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BIM Lab: Better Calves!

In this BIM Lab article, we are going to be sharing advice on how to do better calf raises, exercises for the soleus, as well as more specific calf raises for happy feet!

First off, better calf raises!

What makes them better? You do. And we’re being serious! How you execute a calf raise will dramatically affect how you target specific muscles and can also help improve foot mechanics. 

The most common mistake people make is that they don’t focus on pushing off or through their big toe. They end up going around them or just keep the pressure on the outside of their feet. 

For best results, we recommend trying to do the following exercises with your shoes off so that you can see what your foot is doing. These two calf raise variations primarily work your gastrocnemius muscle. You can do either variation from the floor or from a deficit – the deficit just allows for strengthening in a greater range of motion. 

 

Exercise 1) Standing Calf Raises 

 

Exercise 2) Single Leg Deficit Calf Raise

COACHING CUES: 

Start slow and controlled on two legs and then progress to one. A good way to bridge this progression is go up on 2 feet, and down only on 1. 

REPS:

  • Aim to complete 2-4 sets of 8-12 reps.
  • A greater amount of reps don’t hurt and are actually ideal but you will most likely lose focus as these arguably are not the most exciting to complete. So we will happily take fewer but well executed reps!

 

 

Next up, exercises for the soleus!

Same rules we mentioned above of pushing through your big toe also apply here. If this is a new concept for you then we recommend trying it with your shoes off.  The soleus muscle is deeper than the gastroc and is more dominant when completing plantar flexion with your knees bent.

 

Exercise 1) Wall Squat with Calf Raise 

 

Exercise 2) Seated Deficit Calf Raise 

REPS:

  • Slow controlled reps of 8-12 are also good here.

 

And lastly, here are more specific calf raises for happy feet!

Not that we don’t believe you won’t push through your big toe… but just in case, try these two variations.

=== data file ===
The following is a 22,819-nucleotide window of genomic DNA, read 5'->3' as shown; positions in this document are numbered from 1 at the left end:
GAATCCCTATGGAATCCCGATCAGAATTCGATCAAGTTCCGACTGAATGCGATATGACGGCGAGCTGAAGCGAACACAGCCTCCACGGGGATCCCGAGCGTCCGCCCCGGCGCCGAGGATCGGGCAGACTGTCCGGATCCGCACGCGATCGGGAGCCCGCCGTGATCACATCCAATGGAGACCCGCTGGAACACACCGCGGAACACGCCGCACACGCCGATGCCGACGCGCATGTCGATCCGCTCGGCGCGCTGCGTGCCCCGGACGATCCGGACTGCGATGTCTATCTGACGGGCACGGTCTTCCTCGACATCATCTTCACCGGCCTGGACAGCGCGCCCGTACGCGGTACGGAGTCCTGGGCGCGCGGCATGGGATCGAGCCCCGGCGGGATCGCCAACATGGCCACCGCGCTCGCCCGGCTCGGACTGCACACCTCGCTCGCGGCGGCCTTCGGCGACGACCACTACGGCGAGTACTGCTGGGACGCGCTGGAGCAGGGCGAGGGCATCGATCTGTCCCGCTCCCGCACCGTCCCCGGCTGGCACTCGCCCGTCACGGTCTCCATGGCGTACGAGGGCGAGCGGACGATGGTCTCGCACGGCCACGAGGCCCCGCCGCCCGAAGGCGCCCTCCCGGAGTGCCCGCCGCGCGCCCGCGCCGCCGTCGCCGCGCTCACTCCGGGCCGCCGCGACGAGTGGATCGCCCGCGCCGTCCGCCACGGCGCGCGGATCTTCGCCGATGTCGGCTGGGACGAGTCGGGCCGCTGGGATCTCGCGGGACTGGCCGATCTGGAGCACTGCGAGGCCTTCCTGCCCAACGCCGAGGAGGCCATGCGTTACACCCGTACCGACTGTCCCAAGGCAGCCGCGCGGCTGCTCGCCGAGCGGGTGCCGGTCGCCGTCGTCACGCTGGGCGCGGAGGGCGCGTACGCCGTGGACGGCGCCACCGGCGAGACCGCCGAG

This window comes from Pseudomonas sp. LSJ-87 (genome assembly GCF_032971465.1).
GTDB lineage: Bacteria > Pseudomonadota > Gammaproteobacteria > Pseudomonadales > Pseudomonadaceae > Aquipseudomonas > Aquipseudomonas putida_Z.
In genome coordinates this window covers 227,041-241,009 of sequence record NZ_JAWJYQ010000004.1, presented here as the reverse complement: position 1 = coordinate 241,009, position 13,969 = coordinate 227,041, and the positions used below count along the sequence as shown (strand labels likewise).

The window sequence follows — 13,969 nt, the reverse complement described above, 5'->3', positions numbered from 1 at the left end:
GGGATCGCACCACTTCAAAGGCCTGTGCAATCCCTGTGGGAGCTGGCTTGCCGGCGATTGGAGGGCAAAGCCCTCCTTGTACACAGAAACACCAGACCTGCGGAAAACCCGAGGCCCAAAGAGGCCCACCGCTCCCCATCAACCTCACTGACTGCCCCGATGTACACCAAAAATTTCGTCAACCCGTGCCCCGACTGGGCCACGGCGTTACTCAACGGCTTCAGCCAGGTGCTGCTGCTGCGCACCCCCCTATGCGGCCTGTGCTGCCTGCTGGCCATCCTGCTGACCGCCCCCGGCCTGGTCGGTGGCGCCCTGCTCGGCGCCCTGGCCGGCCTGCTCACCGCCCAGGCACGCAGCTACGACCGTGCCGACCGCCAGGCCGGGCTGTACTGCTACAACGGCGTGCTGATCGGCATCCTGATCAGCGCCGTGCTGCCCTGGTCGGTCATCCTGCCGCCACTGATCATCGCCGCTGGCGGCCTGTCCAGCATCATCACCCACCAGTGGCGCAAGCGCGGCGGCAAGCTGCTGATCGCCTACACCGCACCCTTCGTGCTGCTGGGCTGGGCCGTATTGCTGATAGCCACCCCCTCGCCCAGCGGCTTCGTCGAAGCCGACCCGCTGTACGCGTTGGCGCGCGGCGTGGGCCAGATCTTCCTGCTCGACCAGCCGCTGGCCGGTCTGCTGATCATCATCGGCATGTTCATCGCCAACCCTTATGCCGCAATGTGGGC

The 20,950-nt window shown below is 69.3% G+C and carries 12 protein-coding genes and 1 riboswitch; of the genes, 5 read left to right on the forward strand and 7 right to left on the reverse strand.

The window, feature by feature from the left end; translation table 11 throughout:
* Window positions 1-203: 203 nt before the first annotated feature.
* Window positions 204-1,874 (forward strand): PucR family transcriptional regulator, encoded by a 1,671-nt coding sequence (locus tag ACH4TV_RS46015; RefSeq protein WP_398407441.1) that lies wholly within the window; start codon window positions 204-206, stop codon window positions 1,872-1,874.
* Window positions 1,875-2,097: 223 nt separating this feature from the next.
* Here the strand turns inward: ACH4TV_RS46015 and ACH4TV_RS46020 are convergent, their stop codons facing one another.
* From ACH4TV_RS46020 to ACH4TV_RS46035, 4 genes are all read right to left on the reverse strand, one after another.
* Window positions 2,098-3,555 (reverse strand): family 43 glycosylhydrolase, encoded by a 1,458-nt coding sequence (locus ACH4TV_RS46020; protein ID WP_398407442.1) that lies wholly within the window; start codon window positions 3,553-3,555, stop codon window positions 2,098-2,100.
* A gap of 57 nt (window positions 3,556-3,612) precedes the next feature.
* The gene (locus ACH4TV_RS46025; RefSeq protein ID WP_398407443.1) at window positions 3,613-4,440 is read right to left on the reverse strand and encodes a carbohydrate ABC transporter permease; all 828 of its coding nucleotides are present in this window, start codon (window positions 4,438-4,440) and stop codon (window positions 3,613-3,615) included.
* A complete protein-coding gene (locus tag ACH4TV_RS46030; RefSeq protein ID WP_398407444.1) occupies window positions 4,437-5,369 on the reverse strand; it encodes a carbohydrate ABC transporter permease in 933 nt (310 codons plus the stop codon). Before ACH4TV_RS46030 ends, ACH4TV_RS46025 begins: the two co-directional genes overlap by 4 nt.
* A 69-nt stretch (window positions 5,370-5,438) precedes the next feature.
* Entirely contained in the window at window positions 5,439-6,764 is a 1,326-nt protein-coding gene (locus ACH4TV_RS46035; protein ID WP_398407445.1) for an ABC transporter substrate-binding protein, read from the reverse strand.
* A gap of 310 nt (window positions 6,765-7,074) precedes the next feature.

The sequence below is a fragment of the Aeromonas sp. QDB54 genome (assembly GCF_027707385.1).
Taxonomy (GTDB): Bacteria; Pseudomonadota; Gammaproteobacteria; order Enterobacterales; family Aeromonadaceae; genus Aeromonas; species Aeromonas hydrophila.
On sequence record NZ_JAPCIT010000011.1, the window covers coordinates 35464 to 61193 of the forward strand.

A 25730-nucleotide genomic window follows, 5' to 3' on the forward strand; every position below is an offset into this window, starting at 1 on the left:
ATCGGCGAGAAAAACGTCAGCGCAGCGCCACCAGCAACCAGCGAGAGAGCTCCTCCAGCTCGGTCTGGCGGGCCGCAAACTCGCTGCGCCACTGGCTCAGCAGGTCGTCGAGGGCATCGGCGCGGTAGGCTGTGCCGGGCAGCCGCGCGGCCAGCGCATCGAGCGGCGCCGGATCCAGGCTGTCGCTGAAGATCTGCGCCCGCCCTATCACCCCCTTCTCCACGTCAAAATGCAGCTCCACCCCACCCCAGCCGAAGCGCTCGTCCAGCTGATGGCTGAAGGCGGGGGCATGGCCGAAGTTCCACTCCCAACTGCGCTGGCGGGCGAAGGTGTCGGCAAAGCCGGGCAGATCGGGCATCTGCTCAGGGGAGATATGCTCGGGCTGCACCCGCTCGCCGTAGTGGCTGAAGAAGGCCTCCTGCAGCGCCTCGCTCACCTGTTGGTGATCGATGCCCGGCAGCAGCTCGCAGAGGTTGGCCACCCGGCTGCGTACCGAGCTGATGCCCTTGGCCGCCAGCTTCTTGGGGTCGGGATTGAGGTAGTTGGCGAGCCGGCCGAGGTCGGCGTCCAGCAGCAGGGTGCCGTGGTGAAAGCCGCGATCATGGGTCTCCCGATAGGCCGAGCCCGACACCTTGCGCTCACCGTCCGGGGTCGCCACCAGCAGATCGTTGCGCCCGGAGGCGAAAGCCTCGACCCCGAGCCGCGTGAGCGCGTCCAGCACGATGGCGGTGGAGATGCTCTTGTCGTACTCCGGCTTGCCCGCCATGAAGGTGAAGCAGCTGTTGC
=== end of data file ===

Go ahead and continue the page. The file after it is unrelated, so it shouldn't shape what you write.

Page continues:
Exercise 1) Toes 2-5 Elevated Calf Raise 

COACHING CUES: 

This variation will not only give you better awareness (proprioceptive) of your foot mechanics during plantarflexion (pushing through your big toe is part of that!), but it will also help strengthen your flexor digitorum brevis. The flexor digitorum brevis helps the plantar fascia during your walking gait, specifically propulsion. 

Lastly, this will prevent you from over gripping your toes – which is a common compensation that people do to find foot stability. So, make sure to keep pressure on your big toes while coming evenly up onto your forefoot.

 

Exercise 2) Big Toe Elevated Calf Raise 

COACHING CUES:

This variation will help strengthen the intrinsic muscles of your foot as well. The tibialis posterior is a key player in this drill, which is an important muscle due to its role in maintaining a good arch in your foot. Lastly, this drill can help improve the mobility of your big toe extension, which is extremely important for both walking and running.

REPS:

  • You can complete 2-3 sets of 10-12 reps for both of these toe-elevated calf raise exercises. And, they can both be done regularly!

 


 

We hope you found this series of calf exercises helpful, and if you have any questions or want to know more about anything featured in this post, please feel free to email Andrea at andrea@balancemotion.com. 

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About the author

Andrea Lawson has been a practicing Kinesiologist since 2008 and is the founder of Balance in Motion, a training facility created for people to rehabilitate from injuries, improve athletic performance, and crush their health and fitness goals. She is passionate about providing a space where anyone can step foot in and feel both comfortable and productive no matter the injury, age, or stage they may be at in their fitness journey. With this vision, Andrea has witnessed her clients achieve goals they never thought possible, and gain unmatched levels of confidence in themselves, helping them to Go Beyond Better.

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